Lili Luo

Cre­ator and pres­i­dent of Tri­bel­uga start-up ac­cel­er­a­tor

Prestige Hong Kong - 40 under 40 - - Contents -

Lili luo is the pres­i­dent and cre­ator of the Chengdu-based tech gi­ant Tri­bel­uga, which brings “trans­for­ma­tive tech­nol­ogy so­lu­tions to peo­ple”. Which means what, ex­actly?

“Well,” says Luo, “we’re sell­ing ro­bots to Chi­nese air­ports. With our al­lies in South Korea, we’re work­ing on sys­tems that will make you go, ‘Wow!’ — you won’t be­lieve your eyes.

“I own other busi­nesses too, of course. I have a game com­pany, a fash­ion com­pany and an ac­ces­sories com­pany. I’m ac­tu­ally go­ing to LA for two nights, be­cause the yacht show needs my sup­port — I like buy­ing yachts! Soon af­ter, I’ll pop over to War­saw to see in­vestors, and then Zurich be­fore a trip back home to see my mother in China — and then Hong Kong again.”

The suc­cess of her com­pa­nies means she’s been in the press a lot re­cently. “The Chi­nese media call me ‘en­tre­pre­neur sec­ond gen­er­a­tion’, a ti­tle that’s a lit­tle dif­fer­ent from ‘wealthy sec­ond-gen­er­a­tion’, which has neg­a­tive con­no­ta­tions. I’m glad, be­cause I don’t want to be seen as a model of con­spic­u­ous con­sump­tion, when I work very hard and head so many projects. I’m not some mind­less shopa­holic, but I’ve been told I have the IQ of a ge­nius.”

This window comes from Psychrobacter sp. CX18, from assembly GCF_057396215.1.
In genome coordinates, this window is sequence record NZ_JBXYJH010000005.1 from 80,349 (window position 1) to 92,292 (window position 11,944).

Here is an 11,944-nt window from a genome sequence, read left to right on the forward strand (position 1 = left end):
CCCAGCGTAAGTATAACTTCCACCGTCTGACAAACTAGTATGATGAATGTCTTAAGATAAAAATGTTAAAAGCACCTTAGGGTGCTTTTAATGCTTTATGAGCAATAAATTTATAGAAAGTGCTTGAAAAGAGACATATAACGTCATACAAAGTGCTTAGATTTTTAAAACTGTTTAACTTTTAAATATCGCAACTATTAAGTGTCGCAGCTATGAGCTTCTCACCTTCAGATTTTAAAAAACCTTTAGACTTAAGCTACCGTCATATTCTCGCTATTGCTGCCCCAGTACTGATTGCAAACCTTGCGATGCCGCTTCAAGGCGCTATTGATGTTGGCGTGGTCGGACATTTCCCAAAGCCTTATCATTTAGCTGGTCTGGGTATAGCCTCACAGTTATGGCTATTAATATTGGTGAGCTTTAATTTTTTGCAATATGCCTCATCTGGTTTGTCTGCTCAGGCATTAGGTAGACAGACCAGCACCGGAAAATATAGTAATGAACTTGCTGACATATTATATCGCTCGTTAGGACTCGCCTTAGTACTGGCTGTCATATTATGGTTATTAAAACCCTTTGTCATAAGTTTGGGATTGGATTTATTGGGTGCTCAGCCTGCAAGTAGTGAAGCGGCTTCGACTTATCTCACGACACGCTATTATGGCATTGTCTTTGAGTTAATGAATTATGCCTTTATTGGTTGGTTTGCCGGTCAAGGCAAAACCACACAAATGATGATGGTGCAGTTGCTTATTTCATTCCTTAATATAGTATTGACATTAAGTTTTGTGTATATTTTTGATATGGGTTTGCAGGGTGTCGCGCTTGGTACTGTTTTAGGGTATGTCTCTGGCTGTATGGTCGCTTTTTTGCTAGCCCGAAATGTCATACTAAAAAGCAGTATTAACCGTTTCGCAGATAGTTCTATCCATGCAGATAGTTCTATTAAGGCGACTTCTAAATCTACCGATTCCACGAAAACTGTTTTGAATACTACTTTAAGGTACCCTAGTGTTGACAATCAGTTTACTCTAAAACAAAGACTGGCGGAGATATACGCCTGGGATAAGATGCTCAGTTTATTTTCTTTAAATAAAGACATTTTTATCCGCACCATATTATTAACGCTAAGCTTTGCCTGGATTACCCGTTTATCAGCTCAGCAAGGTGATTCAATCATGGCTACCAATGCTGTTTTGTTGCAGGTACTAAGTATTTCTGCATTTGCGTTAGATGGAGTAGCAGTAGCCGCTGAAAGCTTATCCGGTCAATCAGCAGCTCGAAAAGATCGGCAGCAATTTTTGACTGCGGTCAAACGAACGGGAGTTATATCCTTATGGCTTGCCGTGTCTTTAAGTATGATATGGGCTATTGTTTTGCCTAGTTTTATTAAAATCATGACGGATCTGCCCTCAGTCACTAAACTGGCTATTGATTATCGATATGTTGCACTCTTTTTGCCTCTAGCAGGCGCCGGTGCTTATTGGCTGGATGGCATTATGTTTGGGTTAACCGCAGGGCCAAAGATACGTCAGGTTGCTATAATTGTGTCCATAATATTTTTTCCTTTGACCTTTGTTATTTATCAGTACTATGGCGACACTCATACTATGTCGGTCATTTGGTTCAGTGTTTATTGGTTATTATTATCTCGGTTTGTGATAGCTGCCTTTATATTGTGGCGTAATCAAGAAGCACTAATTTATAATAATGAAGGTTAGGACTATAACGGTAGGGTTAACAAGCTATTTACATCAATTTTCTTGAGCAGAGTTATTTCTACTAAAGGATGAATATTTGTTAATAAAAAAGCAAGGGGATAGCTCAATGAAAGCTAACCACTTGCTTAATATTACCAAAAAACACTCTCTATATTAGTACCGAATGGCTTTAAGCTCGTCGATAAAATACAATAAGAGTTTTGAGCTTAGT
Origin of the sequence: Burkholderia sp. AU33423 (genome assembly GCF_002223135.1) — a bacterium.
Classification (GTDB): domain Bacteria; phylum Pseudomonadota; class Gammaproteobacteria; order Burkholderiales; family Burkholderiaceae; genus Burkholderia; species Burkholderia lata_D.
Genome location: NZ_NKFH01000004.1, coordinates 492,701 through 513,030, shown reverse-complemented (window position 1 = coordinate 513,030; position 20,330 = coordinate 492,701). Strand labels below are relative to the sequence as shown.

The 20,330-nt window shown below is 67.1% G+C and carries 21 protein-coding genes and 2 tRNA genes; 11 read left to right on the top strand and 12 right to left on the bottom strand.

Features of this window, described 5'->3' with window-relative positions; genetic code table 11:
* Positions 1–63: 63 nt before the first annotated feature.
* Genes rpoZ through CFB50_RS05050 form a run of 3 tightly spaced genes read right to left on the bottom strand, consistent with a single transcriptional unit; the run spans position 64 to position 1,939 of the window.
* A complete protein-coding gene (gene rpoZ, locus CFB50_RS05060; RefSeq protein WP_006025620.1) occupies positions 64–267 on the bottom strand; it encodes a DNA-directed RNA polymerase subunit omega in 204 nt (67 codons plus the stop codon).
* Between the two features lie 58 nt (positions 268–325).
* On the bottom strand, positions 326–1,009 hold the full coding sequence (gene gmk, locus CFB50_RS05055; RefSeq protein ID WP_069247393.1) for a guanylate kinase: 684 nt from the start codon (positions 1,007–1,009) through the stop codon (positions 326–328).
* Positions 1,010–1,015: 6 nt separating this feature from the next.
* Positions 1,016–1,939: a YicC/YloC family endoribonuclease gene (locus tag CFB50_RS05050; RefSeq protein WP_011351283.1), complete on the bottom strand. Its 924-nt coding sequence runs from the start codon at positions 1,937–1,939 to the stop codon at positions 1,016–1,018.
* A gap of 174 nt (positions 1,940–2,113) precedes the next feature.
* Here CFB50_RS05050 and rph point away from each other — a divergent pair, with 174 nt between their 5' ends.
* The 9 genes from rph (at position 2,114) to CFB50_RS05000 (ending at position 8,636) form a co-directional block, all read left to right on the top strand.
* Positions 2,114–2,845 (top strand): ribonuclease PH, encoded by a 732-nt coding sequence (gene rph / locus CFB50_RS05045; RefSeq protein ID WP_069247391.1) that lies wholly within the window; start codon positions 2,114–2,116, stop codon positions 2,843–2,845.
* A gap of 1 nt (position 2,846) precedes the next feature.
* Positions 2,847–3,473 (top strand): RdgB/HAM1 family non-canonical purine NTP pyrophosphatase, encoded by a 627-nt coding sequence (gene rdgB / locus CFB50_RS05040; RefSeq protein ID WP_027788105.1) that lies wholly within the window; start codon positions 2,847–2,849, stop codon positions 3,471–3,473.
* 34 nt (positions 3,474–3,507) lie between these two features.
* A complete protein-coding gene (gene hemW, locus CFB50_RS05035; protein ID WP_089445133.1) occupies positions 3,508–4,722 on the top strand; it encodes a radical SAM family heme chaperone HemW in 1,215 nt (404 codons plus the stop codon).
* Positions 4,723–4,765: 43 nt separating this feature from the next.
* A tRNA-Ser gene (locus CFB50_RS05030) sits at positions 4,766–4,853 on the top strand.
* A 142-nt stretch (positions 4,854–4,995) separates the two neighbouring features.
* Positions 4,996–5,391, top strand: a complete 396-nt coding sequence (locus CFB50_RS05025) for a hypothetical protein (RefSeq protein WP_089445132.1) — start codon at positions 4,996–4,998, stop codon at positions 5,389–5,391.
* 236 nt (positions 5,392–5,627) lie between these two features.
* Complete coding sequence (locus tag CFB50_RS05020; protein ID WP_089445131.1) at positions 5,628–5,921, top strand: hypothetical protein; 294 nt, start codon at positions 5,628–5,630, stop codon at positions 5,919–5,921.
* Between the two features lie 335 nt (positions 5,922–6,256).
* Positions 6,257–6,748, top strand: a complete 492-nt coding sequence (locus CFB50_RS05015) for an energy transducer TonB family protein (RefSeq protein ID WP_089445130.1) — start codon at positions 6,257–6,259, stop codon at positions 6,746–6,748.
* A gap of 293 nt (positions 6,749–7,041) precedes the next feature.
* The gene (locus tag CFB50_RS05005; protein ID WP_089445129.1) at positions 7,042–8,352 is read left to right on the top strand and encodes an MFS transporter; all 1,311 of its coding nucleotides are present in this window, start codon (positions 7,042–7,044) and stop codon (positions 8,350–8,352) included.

IQ aside, her EQ is equally fas­ci­nat­ing. Be­yond her pro­fes­sional life, Luo’s de­voted to im­prov­ing so­cial wel­fare and mak­ing a pos­i­tive im­pact on so­ci­ety — she’s on the found­ing gen­eral coun­cil of a global al­liance of char­i­ties span­ning 18 coun­tries, and her char­ity work has so far de­liv­ered more 5,000 es­sen­tial surg­eries to chil­dren in Asia.

“I need to estab­lish my­self not through wealth, but prin­ci­ples and ethics,” she says. “My game, my rules, my fol­low­ers and my stan­dards, so of course I give back a lot. The more you give, the greater you shall re­ceive.”

One of a hand­ful of women head­ing tech cor­po­ra­tions, she’s of­ten the only fe­male in a room full of men, but she never lets her gen­der hin­der her. “I’ve not faced any dis­crim­i­na­tion be­cause I am a woman — I work too hard not to be taken se­ri­ously,” she says. She has, how­ever, ob­served how dif­fer­ent men can be at the grand con­fer­ences she at­tends. “Men tend to be slightly more stub­born than women, but then I’m in tech­nol­ogy — I’m thank­ful for ro­bots! Ma­chines don’t care who’s in charge — and I’m in charge.”

“I need to estab­lish my­self not through wealth, but prin­ci­ples and ethics”

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